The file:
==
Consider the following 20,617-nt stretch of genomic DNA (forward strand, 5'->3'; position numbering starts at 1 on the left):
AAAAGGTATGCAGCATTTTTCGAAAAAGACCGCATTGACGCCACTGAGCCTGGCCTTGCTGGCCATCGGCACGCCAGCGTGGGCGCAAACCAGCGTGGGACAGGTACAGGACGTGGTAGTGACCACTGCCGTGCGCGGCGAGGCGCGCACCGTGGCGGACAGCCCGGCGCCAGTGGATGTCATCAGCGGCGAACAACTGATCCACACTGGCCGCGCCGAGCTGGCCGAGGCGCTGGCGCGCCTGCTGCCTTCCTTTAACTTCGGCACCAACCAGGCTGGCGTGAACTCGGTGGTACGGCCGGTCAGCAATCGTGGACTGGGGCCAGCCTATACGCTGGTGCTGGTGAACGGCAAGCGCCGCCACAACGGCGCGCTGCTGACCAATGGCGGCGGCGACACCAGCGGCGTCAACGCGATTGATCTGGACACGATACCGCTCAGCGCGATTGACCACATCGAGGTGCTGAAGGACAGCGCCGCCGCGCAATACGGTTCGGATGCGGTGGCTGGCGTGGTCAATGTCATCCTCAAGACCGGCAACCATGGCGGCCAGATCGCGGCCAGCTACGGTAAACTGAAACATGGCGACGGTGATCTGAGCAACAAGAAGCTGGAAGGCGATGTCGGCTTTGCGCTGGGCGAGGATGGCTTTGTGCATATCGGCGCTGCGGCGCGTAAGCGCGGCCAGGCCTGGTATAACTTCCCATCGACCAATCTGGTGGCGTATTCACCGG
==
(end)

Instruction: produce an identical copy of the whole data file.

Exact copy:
Consider the following 20,617-nt stretch of genomic DNA (forward strand, 5'->3'; position numbering starts at 1 on the left):
AAAAGGTATGCAGCATTTTTCGAAAAAGACCGCATTGACGCCACTGAGCCTGGCCTTGCTGGCCATCGGCACGCCAGCGTGGGCGCAAACCAGCGTGGGACAGGTACAGGACGTGGTAGTGACCACTGCCGTGCGCGGCGAGGCGCGCACCGTGGCGGACAGCCCGGCGCCAGTGGATGTCATCAGCGGCGAACAACTGATCCACACTGGCCGCGCCGAGCTGGCCGAGGCGCTGGCGCGCCTGCTGCCTTCCTTTAACTTCGGCACCAACCAGGCTGGCGTGAACTCGGTGGTACGGCCGGTCAGCAATCGTGGACTGGGGCCAGCCTATACGCTGGTGCTGGTGAACGGCAAGCGCCGCCACAACGGCGCGCTGCTGACCAATGGCGGCGGCGACACCAGCGGCGTCAACGCGATTGATCTGGACACGATACCGCTCAGCGCGATTGACCACATCGAGGTGCTGAAGGACAGCGCCGCCGCGCAATACGGTTCGGATGCGGTGGCTGGCGTGGTCAATGTCATCCTCAAGACCGGCAACCATGGCGGCCAGATCGCGGCCAGCTACGGTAAACTGAAACATGGCGACGGTGATCTGAGCAACAAGAAGCTGGAAGGCGATGTCGGCTTTGCGCTGGGCGAGGATGGCTTTGTGCATATCGGCGCTGCGGCGCGTAAGCGCGGCCAGGCCTGGTATAACTTCCCATCGACCAATCTGGTGGCGTATTCACCGG